While we are aiming for “fusion”, it is my contention that we need to concentrate on “diffusion”! In other words, accomplish our final goal may best be achieved by moving toward it… backwards!

As classroom leaders, as district leaders and as educational leaders, we need to be visionaries who foresee the potential difficulties inherent in most situations facing us. We need to be able to maximize the positive attributes our constituencies bring to the conversation while, simultaneously, minimizing the potential difficulties.

In other words, we must be ever vigilant for “diffusion” strategies! Whether difficult school-based situations involve parents and teachers, administrators and staff or boards and labor negotiators, the seminal truth is that nearly all of us believe- really- that each of us wants only what is best for his special audience—whether that audience is one child, one school or one district. To want anything other than that would be the final and ultimate horror – too unspeakable to be seriously contemplated.

I am certain that everyone reading this has developed some “diffusion strategies” that help advance their work … and I am inviting you to share them with me and– with all of our readers– by responding to this blog.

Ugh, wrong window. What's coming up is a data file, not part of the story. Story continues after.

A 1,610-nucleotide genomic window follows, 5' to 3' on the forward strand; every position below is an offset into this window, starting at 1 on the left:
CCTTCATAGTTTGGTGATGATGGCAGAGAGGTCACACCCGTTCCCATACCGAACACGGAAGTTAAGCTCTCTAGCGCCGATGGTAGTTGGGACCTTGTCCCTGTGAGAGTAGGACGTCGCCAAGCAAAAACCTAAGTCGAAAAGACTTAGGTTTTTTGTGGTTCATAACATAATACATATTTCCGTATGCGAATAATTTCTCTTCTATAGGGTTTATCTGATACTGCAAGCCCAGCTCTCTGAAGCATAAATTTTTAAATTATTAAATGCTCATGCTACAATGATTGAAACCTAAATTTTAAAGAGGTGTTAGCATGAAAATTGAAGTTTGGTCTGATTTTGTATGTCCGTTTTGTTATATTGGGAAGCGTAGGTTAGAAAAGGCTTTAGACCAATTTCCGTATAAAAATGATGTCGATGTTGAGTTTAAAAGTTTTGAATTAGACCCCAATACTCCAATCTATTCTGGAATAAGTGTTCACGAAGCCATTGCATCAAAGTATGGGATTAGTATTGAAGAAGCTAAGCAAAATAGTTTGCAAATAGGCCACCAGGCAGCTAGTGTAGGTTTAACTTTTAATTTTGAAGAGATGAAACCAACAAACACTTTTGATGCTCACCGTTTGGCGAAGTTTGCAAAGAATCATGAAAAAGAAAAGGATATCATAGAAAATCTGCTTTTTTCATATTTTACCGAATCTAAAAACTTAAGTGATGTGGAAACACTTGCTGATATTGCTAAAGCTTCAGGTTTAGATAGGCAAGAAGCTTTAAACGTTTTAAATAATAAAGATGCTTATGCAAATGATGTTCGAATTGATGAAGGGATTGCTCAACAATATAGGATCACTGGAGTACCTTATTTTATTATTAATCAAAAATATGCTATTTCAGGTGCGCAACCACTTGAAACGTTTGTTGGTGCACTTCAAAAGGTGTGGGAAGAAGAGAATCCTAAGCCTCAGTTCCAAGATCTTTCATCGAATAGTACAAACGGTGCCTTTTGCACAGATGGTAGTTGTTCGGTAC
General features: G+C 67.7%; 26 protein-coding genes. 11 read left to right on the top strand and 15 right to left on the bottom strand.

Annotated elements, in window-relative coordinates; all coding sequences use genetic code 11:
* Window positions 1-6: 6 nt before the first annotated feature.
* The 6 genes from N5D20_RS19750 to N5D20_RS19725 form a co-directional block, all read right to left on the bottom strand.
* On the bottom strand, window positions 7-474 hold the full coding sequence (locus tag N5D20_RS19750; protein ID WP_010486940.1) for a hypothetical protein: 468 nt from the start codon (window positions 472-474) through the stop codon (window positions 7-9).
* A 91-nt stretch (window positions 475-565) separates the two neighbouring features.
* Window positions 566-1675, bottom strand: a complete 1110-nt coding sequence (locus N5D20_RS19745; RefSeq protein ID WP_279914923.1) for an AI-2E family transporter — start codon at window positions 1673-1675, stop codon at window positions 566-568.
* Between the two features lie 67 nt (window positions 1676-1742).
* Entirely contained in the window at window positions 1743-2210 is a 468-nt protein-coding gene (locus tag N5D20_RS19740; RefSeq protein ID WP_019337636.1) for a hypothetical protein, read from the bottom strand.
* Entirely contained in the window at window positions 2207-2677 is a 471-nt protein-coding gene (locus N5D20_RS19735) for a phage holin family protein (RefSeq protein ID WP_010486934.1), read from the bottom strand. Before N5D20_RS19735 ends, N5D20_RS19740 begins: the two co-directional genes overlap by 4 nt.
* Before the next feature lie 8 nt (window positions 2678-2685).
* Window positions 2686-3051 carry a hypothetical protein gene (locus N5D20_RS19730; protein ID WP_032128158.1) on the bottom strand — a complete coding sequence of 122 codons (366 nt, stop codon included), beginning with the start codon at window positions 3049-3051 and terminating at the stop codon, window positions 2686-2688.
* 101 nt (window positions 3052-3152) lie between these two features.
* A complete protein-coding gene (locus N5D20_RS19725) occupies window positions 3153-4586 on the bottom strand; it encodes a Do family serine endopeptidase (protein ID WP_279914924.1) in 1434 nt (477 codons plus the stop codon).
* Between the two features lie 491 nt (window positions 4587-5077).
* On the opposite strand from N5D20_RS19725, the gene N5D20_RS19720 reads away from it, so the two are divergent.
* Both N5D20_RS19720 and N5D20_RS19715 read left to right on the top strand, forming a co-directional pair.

And, since good teaching is always built upon good modeling (insert smile here!), I would like to share a few of my favorite “diffusion strategies” with you… and, believe me, they are offered in no particular order!

1.)    Set It Aside For Twelve Hours!

Whether you are dealing with a student’s request, an angry parent or an enthusiastic reporter, if at all possible, allow a cooling off period to sit between the request for your attention and your response to it. My belief is that almost anyone can be held at bay if told, politely and immediately, that an answer will be forthcoming within a set number of hours… following your research, reflection and thoughtful deliberation.

2.)    Ask The Hard Question!

I have always tried to ask whoever was sitting across the desk from me in any challenging situation one hard question: “How would you like to see this resolved?”

Not only have people seemed to feel that their position was being heard and being honored, but I also got a really helpful glimpse into how their mind was working… and the answer to that question often was something I used during my “set it aside time” as I tried to honestly diffuse the situation and find an honorable solution.

3.)     End With A Smile

No matter how hard or how acrimonious the initial conversation might have been, ending the interchange with a warm smile and a positive statement that I hoped we could work together to find a solution always seemed to lessen the tensions of the final moments in a meeting

So—no matter what your position is within the educational spectrum, try adding some “diffusion cuisine” to the menu of problem solving techniques you currently use… my bet is that you will discover an affinity for your “new” approach… maybe you’ll even order Tex-Mex for take out tonight instead of your usual pizza!


Bon Appétit!